3. Conclusion

Communities, school leaders and teaching staff are aware of the need for the restructuring of schools; however, it continues to be unclear about how to approach the problem. What is not recognized is the impact these changes will have on the roles of educators, leaders, and policy makers. Schools must explore new organizational school settings that work to meet the needs of todays’ learners. Many school systems recognize the need for organizational change and renewal that will allow students to be problem solvers and independent life-long learners. This paper shares a positive outcome for the inner-city district of New London, Connecticut. Together, school leaders and staff took a stand to face the change process and restructure their schools. Widespread organizational change proved to be successful at Winthrop Elementary School with the optimistic view that continuous growth is the outcome. Schools must avoid falling victim to the practice of ignoring the need for change and transformation. Change must occur if schools are to achieve their goals to prepare all learners for an ever-changing global society.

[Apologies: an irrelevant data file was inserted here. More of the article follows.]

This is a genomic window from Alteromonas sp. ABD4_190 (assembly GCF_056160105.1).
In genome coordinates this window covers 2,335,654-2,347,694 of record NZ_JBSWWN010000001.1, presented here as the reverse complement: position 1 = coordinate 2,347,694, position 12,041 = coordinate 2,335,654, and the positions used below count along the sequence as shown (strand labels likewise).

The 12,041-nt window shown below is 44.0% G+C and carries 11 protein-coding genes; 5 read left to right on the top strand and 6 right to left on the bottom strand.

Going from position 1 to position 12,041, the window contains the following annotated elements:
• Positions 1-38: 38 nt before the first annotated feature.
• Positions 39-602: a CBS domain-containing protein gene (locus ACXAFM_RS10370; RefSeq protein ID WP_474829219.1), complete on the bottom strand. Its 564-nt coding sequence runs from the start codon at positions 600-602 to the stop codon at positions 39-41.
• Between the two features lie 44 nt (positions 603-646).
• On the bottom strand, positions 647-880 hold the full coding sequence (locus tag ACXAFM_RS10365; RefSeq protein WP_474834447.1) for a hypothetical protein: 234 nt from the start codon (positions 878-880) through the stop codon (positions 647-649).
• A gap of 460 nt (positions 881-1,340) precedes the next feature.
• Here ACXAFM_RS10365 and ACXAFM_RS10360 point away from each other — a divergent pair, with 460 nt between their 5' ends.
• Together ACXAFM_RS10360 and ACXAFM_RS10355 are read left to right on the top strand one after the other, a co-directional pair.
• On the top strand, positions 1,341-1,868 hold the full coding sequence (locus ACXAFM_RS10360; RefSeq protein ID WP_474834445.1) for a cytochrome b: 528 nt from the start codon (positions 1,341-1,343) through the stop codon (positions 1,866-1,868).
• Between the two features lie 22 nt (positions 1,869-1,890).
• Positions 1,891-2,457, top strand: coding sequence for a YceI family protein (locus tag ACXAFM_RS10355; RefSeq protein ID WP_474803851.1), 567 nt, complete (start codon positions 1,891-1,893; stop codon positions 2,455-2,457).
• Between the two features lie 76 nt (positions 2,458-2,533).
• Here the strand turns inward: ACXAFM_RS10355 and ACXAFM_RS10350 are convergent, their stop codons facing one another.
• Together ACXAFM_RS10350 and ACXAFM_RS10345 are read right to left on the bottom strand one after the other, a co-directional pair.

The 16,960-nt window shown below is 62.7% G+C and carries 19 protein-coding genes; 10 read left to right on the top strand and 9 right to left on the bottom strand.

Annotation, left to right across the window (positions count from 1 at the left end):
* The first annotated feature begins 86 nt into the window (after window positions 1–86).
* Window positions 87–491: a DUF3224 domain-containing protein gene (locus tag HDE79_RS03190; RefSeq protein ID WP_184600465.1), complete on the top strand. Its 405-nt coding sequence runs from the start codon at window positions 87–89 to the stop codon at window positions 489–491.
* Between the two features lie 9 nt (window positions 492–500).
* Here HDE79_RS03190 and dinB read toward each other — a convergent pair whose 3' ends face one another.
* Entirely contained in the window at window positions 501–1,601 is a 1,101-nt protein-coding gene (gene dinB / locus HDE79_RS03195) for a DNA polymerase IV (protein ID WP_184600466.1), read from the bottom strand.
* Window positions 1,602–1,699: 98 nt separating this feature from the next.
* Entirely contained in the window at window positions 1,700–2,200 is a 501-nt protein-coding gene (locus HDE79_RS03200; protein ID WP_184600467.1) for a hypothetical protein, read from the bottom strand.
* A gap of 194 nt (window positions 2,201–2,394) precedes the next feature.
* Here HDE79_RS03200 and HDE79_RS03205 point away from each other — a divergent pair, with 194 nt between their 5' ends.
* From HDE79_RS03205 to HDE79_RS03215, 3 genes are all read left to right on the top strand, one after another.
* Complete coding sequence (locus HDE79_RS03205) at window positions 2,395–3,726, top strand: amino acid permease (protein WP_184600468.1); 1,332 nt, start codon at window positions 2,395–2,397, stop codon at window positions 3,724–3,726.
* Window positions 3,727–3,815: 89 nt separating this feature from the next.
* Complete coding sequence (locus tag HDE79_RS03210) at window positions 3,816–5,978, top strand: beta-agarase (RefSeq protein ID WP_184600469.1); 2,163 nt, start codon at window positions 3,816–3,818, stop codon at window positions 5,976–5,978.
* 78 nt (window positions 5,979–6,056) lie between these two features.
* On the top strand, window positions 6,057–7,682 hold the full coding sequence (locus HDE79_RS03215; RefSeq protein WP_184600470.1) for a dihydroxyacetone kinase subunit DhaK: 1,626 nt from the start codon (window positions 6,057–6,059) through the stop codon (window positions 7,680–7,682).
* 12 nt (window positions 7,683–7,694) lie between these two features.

[1]  Holt, T. (2014). Dangerously Irrelevant.
In article      
[2]  Kotter, J. P. (1996). Leading Change. Boston, Mass.: Harvard Business Review Press.
In article      
[3]  Owens, R.G., & Valesky, T.C. (2011). Organizational Behavior in Education: Leadership and School Reform. (10th edition). Upper Saddle River, New Jersey: Pearson Education, Inc.
In article      
[4]  State of Connecticut Department of Education. (2013). 165 Capitol Avenue, Hartford, CT.
In article      
[5]  State of Connecticut. (2013). Connecticut 2012-2013 School Classification. Hartford, CT.
In article      
  • CiteULikeCiteULike
  • MendeleyMendeley
  • StumbleUponStumbleUpon
  • Add to DeliciousDelicious
  • FacebookFacebook
  • TwitterTwitter
  • LinkedInLinkedIn